if you don't get anything up front, then you should work a kill-fee into your contract. Something that says if the client decides to drop the project x days into the project then they have to pay you $Y for the work you have done up to that point.
    Adobe Certified Coldfusion MX 7 Developer
    Adobe Certified Advanced Coldfusion MX Developer
    My Blog (new) | My Family | My Freelance | My Recipes

  10. #10
    SitePoint Zealot Jason_Therrien's Avatar
    Join Date
    Jul 2000
    Location
    Sunny Cleveland
    Posts
    167
    Mentioned
    0 Post(s)
    Tagged
    0 Thread(s)
    Good Point Creole!

    You might also want to work in how long they are under contract with you for any services that you have provided to them. For example, once you have supplied them a template, they might try to get rid of you and build the content within your template themselves. If they are under contract for a period of time, they cannot have anyone else do it buy you.

    Jason
    www.SmartWebBusiness.com:
    "what other type of web business would you run?"

  11. #11
    Don't get too close, I bite! Nicky's Avatar
    Join Date
    Jul 1999
    Location
    Lancashire, UK
    Posts
    8,277
    Mentioned
    1 Post(s)
    Tagged
    0 Thread(s)
    Well, the way I usually work is that I quote a set fee for the work the client wants doing, obviously with the option of the client choosing extra additions to the site at a set hourly fee.

    FICTIONAL EXAMPLE:
    Requirement

    Build a website from scratch to showcase the stock available in the shop. The website should encourage online ordering and help raise sales. At this moment in time a fully fledged e-commerce solution is not required, however, the design should allow for this upgrade in the future.



    Production Costs

    Based on our discussion the estimated production cost includes the following:

    ~Concept Design (at least three different concepts to choose from)
    ~Images (creating new ones and adapting existing ones - up to 35)
    ~Web pages - a reasonable number of pages in the first instance is between 20 and 30.
    ~Setting up of templates for future maintenance by staff
    ~Submitting to Search Engines and other Indexes (500+)
    ~3 hour training session to demonstrate how to maintain the website
    ~One year’s web hosting for website
    ~Continuous support provided either by telephone or email as long as the website is hosted with us


    Estimated production costs: £1595




    With Compliments


    Urban Studios have pleasure in supplying you with this quotation for the services we can provide.

    The above prices are based on the proposals outlined, however, we can tailor the above services and products to suit any budget. If you would like to discuss this further, please do not hesitate to contact me.

    We trust our prices are competitive and look forward to the opportunity of working with you.

    All prices shown in this quotation exclude VAT & are valid for 30 days from receipt of this quotation.

    I look forward to hearing from you soon,


    Regards


    Nicole Danino

  12. #12
    SitePoint Wizard johntabita's Avatar
    Join Date
    Mar 2001
    Location
    In a big, big house, with lotsa lotsa room
    Posts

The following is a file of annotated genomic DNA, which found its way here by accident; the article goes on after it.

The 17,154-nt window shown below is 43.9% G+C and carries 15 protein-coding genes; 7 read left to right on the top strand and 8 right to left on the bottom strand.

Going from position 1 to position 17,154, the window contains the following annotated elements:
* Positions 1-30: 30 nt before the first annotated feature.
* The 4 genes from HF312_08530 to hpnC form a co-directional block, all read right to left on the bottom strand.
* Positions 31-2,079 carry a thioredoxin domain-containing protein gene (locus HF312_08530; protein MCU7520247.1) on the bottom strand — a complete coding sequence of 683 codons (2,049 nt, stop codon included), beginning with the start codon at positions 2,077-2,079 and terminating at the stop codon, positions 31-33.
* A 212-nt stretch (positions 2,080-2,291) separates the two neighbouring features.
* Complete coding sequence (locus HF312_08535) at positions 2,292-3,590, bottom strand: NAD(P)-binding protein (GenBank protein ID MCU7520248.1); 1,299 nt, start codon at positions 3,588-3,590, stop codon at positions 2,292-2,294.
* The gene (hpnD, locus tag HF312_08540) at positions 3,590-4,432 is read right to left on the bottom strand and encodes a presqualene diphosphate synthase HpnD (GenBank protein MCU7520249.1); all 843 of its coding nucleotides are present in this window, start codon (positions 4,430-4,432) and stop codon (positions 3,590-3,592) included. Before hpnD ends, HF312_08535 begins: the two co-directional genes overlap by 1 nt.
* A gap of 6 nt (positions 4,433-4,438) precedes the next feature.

1,060
    Mentioned
    7 Post(s)
    Tagged
    0 Thread(s)
    We recently talked to a company about developing a promotional CD-ROM for us. Their policy is 40/30/30... 40% up front, 30% upon final approval of their comp, and 30% upon completion of the project. I kind of like this approach and may adopt it myself.

    I recently developed a temporary site for a client (because he was in a hurry) and even got it hosted without getting any money upfront. When the client dropped out of sight and wasn't returning my calls, I figured I was screwed.

    Fortunately, he re-surfaced and I got some money from him, but I'll never put myself in that position again!

  13. #13
    The Hiding One lynlimz's Avatar
    Join Date
    Jul 2000
    Location
    Singapore
    Posts
    2,103
    Mentioned
    0 Post(s)
    Tagged
    0 Thread(s)
    Excellent thread guys. Learnt alot from here.

    Thanks!
    "Imagination is more important than knowledge. Knowledge is limited. Imagination encircles the world."
    -- Albert Einstein

  14. #14
    SitePoint Guru
    Join Date
    Apr 2000
    Location
    Paris
    Posts
    617
    Mentioned
    0 Post(s)
    Tagged
    0 Thread(s)
    I support the position of Creole, understood the posting saying that too much money will be seen as as suspicious and noted with interest that Nicky is against the payment of deposit.

    Where there is that real interest to do the job and what lawyers call "willingness to contract," the practice of a certain amount of money at a stage/when one is sure the work will be completed is a good business practice.

    Nicky is lucky to be working with people who will pay instantly once they receive her invoice. But in situations where somebody has to approve the work, another person has to authorize the payment and the accounts department has to write the check. And you have to telephone to know the status of your payment over a long period. Believe me, once you experience this kind of situation you will want a deposit.Finally, once a deposit is paid it's easier to get the balance and at the end of the job if you are asking for a whole payment you might be unlucky to find something there trying to pull you down.

  15. #15
    SitePoint Member
    Join Date
    Mar 2001
    Location
    UK
    Posts
    8
    Mentioned
    0 Post(s)
    Tagged
    0 Thread(s)
    Many thanks for all the thoughtful responses. I've learnt a lot!


Bookmarks

Posting Permissions

  • You may not post new threads
  • You may not post replies
  • You may not post attachments
  • You may not edit your posts
  •